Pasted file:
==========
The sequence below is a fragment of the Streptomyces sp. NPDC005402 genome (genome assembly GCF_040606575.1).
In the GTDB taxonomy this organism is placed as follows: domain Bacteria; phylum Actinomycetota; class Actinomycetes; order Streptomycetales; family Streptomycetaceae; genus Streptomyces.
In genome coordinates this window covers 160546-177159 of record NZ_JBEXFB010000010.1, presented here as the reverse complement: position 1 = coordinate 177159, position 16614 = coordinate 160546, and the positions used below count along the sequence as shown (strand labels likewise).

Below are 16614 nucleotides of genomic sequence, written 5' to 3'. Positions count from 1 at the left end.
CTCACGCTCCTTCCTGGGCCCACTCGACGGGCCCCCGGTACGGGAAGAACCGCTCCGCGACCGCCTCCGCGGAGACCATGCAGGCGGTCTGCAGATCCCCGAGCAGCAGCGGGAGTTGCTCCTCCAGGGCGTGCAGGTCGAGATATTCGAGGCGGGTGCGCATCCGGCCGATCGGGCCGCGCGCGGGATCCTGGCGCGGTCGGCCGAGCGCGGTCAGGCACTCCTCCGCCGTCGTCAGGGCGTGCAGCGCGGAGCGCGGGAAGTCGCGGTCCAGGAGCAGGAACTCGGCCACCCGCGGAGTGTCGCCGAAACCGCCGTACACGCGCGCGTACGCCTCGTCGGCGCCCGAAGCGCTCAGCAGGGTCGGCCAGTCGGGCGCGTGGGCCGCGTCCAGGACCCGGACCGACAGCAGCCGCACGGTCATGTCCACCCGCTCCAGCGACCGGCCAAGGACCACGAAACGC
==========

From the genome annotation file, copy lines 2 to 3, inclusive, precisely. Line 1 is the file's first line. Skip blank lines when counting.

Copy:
In the GTDB taxonomy this organism is placed as follows: domain Bacteria; phylum Actinomycetota; class Actinomycetes; order Streptomycetales; family Streptomycetaceae; genus Streptomyces.
In genome coordinates this window covers 160546-177159 of record NZ_JBEXFB010000010.1, presented here as the reverse complement: position 1 = coordinate 177159, position 16614 = coordinate 160546, and the positions used below count along the sequence as shown (strand labels likewise).